Italian Bond Yields Fall to Five-Month Low as Budget Hopes Grow
(Bloomberg) -- Italian bonds rallied on mounting optimism for a positive end to the country’s budget spat with the European Union.
The yield on two-year yields fell to their lowest level in almost five months as Italy’s leaders signaled a more conciliatory stance over criticism of their plans to raise the nation’s deficit above EU limits. The recent haven bid for German Bunds and a slide in global equities also helped to make returns on the Mediterranean country’s securities more alluring for investors.
“Yields in Italy look much more attractive” than Bunds, said Marc Ostwald, a global strategist at ADM Investor Services. “With equities and credit in the proverbial dog house, those yields look even more enticing.”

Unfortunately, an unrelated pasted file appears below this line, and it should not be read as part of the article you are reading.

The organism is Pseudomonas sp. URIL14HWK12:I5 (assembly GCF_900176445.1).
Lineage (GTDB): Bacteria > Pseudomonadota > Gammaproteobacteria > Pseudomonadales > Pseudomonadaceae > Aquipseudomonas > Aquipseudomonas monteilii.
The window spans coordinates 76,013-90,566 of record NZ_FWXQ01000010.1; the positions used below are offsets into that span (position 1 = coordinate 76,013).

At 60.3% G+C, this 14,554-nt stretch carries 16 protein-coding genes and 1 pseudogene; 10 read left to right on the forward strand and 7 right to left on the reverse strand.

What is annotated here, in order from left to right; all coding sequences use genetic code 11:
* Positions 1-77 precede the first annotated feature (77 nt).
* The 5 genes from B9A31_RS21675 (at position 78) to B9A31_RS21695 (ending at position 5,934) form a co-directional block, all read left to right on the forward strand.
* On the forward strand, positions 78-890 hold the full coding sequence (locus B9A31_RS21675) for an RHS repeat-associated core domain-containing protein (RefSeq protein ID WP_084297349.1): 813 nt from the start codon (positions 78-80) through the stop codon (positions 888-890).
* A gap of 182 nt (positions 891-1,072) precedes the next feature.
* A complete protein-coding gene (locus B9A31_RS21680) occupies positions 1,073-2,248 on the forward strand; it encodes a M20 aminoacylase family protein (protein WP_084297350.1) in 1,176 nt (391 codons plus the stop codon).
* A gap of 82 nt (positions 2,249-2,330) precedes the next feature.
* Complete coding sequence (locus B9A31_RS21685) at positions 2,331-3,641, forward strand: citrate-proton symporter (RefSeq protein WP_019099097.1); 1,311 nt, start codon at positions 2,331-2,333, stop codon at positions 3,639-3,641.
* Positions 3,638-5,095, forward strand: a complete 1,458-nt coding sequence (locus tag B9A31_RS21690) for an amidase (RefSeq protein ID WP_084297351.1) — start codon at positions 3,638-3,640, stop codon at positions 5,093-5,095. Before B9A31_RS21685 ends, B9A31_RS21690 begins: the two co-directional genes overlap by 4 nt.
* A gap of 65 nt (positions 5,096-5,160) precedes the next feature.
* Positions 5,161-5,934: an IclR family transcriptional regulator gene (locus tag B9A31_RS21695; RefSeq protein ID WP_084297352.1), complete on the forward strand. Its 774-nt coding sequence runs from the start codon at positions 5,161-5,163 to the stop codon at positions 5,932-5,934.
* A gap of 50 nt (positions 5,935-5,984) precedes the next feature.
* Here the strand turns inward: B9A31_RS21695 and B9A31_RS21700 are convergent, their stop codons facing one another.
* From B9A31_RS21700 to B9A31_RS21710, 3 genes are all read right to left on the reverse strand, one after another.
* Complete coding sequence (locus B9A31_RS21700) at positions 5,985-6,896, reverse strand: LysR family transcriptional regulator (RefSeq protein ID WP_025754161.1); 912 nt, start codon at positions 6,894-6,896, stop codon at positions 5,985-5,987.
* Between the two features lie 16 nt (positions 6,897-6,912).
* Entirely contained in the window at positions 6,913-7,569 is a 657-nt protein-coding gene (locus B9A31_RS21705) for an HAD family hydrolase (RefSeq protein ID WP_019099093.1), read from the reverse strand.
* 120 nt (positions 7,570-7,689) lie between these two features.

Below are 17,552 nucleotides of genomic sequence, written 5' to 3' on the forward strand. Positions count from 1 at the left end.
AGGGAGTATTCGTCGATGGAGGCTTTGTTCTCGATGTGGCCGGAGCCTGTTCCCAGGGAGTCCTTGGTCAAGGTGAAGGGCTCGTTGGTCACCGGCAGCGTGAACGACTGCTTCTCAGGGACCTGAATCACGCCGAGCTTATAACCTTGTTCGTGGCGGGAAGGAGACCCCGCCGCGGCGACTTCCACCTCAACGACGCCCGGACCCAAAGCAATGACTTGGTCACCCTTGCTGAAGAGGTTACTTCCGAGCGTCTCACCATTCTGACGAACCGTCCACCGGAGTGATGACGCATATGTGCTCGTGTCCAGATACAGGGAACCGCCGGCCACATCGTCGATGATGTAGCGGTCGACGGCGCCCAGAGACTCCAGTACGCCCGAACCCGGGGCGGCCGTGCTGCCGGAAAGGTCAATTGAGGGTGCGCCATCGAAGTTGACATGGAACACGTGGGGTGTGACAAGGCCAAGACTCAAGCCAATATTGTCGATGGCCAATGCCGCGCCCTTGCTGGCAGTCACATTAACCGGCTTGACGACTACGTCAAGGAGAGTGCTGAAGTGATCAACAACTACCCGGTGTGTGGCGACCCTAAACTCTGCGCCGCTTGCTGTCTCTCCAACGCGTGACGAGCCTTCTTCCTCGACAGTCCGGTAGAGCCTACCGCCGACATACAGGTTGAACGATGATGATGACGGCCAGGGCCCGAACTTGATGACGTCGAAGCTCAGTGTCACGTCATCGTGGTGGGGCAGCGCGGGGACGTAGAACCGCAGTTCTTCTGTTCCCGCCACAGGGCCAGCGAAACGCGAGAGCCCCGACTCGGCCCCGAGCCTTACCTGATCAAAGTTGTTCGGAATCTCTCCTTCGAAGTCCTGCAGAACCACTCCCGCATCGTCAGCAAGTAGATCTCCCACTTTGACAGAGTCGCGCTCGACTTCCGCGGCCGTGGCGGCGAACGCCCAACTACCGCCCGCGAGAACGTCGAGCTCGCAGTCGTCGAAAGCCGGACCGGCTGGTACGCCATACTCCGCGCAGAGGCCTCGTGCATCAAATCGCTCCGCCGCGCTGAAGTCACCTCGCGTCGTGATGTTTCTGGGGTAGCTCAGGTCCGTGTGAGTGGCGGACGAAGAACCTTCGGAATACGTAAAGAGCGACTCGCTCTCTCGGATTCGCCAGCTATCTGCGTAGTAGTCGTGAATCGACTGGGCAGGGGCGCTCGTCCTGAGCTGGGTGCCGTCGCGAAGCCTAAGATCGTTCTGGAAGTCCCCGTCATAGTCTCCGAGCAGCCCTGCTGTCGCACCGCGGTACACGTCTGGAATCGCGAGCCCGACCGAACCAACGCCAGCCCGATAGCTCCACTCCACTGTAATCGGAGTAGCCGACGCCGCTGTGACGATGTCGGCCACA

Italian two-year bond yields dropped as much as 11 basis points to 0.56 percent, the lowest since July 19. The country’s 10-year yield spread with Bunds, a key barometer of risk sentiment, dropped seven basis points to 282 basis points. Italy’s FTSE MIB Index was little changed despite a global slump in equities.
The support for Italian assets came despite the Corriere della Sera newspaper saying that the Finance Minister Giovanni Tria is more tempted to resign his post than previously. Earlier this week, the country’s bonds were boosted by reports that Prime Minister Giuseppe Conte is convincing Deputy Prime Ministers Matteo Salvini and Luigi Di Maio to lower the deficit next year from the 2.4 percent previously outlined.
Data on Wednesday showed Markit’s services Purchasing Managers’ Index for Italy rose to 50.3 in November, above the 50 threshold that separates expansion from contraction, and beating the median economist forecast for a reading of 49.3.
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